Campus Life

 Fred Miller, left tackle. Immovable against the Army.

Fred Miller, left tackle. Immovable against the Army.

Campus Life this month features an article on the 1928 Notre Dame team captain, Fred Miller.

The captain of Rockne's '28 team, Fred Miller was the heir to a brewing fortune, affluent as a student. Fred wanted to earn his own spending money. One of Rockne's assistants got a campus job for him -tough, back-breaking physical labor detail. When Rock heard about it, he suggested that Miller be put on the payroll under a different name. "If the priests find out, they'll accuse me of depriving some poorer kid a job. But I doubt if many kids on this campus would be interested in the kind of work Freddie is doing."

 

After completing his elementary studies at St. Rose parochial school, he entered the Milwaukee University school and went on to study at St. Mary's Prep in Kansas. Returning to Milwaukee, he enrolled in Country Day School and for three years captained the football team.

In the '28 season Rockne had his poorest year at Notre Dame, losing four, one-third the number he lost in his entire career. Miller was among the linemen. It was not a bad Irish team but the breaks kept going against them all season.

In Miller's final year the papers described his progress: "Against Loyola of the South, which Notre Dame beat 12-6, Miller was sterling on defense." "Miller was immovable against Army." "Miller was great even though Notre Dame went down to defeat at the hands of Carnegie Tech."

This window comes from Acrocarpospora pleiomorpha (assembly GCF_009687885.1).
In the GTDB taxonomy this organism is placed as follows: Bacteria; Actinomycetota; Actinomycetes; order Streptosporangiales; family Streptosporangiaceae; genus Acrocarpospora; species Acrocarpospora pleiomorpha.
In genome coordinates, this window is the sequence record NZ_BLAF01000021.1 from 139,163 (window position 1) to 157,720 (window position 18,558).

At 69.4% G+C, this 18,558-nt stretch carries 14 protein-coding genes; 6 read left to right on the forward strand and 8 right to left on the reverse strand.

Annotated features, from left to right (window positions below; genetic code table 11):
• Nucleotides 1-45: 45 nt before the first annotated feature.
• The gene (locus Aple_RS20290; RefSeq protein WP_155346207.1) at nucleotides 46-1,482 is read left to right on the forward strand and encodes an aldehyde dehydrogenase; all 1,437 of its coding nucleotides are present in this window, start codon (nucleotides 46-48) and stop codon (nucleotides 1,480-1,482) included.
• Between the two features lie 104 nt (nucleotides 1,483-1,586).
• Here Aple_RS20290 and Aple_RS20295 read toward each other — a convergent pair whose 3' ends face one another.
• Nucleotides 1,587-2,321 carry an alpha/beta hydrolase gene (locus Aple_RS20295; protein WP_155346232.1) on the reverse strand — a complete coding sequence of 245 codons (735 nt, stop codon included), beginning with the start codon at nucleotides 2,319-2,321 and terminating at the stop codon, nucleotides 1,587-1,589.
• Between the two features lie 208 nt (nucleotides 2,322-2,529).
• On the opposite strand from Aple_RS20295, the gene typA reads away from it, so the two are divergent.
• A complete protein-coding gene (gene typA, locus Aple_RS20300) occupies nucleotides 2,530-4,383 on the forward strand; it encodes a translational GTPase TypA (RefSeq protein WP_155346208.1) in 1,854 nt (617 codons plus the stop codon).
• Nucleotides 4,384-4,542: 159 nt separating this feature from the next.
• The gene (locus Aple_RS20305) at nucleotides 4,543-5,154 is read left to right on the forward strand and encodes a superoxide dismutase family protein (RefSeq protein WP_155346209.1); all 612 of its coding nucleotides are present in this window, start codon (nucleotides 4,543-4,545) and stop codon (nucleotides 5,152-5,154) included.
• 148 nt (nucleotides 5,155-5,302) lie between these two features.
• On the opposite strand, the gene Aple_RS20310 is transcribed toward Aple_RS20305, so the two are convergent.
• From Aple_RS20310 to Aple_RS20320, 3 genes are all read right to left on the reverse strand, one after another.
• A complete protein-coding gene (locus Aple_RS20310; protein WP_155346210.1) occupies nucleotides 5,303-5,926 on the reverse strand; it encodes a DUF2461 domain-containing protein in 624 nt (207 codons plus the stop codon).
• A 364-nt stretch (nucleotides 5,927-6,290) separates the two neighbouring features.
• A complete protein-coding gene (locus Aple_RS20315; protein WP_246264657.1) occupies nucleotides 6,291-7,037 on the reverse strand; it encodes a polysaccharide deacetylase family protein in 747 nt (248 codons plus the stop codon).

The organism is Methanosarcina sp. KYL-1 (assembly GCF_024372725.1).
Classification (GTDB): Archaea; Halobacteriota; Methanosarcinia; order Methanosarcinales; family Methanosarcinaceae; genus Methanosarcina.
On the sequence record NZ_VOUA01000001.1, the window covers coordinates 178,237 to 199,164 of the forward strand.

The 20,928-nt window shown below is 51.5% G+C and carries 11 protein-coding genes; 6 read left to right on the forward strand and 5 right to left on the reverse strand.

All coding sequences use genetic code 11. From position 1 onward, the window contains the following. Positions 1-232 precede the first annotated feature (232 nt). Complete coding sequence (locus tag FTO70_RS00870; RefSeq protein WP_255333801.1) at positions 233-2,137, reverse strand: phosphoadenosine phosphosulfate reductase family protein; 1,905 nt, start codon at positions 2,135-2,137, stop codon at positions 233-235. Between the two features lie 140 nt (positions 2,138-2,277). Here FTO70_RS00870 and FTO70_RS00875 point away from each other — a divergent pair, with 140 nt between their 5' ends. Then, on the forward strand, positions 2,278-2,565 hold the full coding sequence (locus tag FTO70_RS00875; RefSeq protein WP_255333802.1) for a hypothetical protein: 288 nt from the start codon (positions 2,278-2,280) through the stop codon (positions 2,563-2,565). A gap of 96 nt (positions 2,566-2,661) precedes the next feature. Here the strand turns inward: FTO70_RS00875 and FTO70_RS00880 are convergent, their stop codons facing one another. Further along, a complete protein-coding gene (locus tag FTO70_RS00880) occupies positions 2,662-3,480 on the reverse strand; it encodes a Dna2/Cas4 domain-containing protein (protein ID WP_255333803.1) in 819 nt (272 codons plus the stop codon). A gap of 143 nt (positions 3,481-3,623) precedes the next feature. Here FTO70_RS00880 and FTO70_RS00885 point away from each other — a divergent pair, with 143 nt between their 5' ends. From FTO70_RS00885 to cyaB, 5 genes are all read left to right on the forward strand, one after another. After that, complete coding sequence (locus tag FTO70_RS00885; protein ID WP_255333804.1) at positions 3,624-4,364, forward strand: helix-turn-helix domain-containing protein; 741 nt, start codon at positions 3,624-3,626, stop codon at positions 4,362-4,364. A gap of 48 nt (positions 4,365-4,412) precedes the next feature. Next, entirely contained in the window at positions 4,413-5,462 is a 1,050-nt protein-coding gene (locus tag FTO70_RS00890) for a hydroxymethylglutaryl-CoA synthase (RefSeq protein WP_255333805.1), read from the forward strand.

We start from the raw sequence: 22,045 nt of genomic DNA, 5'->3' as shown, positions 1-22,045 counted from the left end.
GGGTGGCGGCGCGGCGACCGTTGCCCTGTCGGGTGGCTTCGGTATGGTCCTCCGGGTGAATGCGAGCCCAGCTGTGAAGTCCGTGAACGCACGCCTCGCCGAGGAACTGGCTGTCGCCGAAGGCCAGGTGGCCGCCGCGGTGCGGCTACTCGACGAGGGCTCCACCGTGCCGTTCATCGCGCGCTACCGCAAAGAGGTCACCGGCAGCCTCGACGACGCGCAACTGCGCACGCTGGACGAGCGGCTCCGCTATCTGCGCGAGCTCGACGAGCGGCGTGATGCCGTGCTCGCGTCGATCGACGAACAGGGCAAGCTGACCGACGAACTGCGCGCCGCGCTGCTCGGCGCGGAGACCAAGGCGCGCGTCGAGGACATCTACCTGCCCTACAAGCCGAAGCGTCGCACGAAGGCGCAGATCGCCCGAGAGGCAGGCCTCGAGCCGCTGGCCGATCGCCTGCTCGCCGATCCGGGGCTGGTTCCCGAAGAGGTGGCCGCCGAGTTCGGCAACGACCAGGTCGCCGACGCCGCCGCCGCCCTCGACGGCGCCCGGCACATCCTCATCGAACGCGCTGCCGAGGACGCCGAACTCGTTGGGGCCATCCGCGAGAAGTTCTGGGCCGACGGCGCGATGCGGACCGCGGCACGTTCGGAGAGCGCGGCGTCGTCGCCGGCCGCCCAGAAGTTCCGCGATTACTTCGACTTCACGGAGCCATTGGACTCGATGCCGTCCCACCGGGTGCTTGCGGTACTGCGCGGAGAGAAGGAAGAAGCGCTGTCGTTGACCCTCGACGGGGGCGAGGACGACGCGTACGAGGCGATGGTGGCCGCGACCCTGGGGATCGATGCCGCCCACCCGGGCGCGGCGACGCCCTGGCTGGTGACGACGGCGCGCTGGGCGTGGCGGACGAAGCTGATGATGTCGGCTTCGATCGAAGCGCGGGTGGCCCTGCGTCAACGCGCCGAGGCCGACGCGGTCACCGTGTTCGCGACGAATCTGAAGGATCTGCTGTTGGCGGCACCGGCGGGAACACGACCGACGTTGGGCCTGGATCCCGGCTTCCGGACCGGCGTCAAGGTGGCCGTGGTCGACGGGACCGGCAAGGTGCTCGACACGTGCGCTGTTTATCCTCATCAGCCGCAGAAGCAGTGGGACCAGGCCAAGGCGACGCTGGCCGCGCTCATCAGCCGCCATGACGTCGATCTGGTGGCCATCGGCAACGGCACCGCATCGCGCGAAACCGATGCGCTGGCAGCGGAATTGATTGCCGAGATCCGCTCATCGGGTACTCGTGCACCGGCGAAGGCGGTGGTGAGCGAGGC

He graduated from Notre Dame "cum laude," then entered business in Milwaukee with his father, Carl A. Miller, who operated a vast lumber yard and conducted a real estate and mortgage business. It was not until 1936 that Fred joined the brewery which he eventually would head. After serving as vice-president for 11 years, he became president in 1947.

 

One of Notre Dame's most loyal alumni, Miller took time from his business schedule to serve his alma mater as volunteer assistant line coach during the football season under his old substitute, Frank Leahy. He also served as volunteer coach, assistant to Coach Gene Ronzani, of the Green Bay Packers.

 

Years later Ziggy Czarobski would recall Miller's flying addiction and Terry Brennan's hazardous plane ride with Miller en route home from one of the Irish games: "In the pacific," Ziggy said, "I was stationed on an island that was so top secret that only two planes flew over it in fourteen months. One was a Jap Zero looking for Tokyo, and another was Fred Miller looking for South Bend".

Before Christmas in 1954 Fred Miller died in an airplane crash with his son and two pilots. Notre Dame lost one of her finest friends.

 

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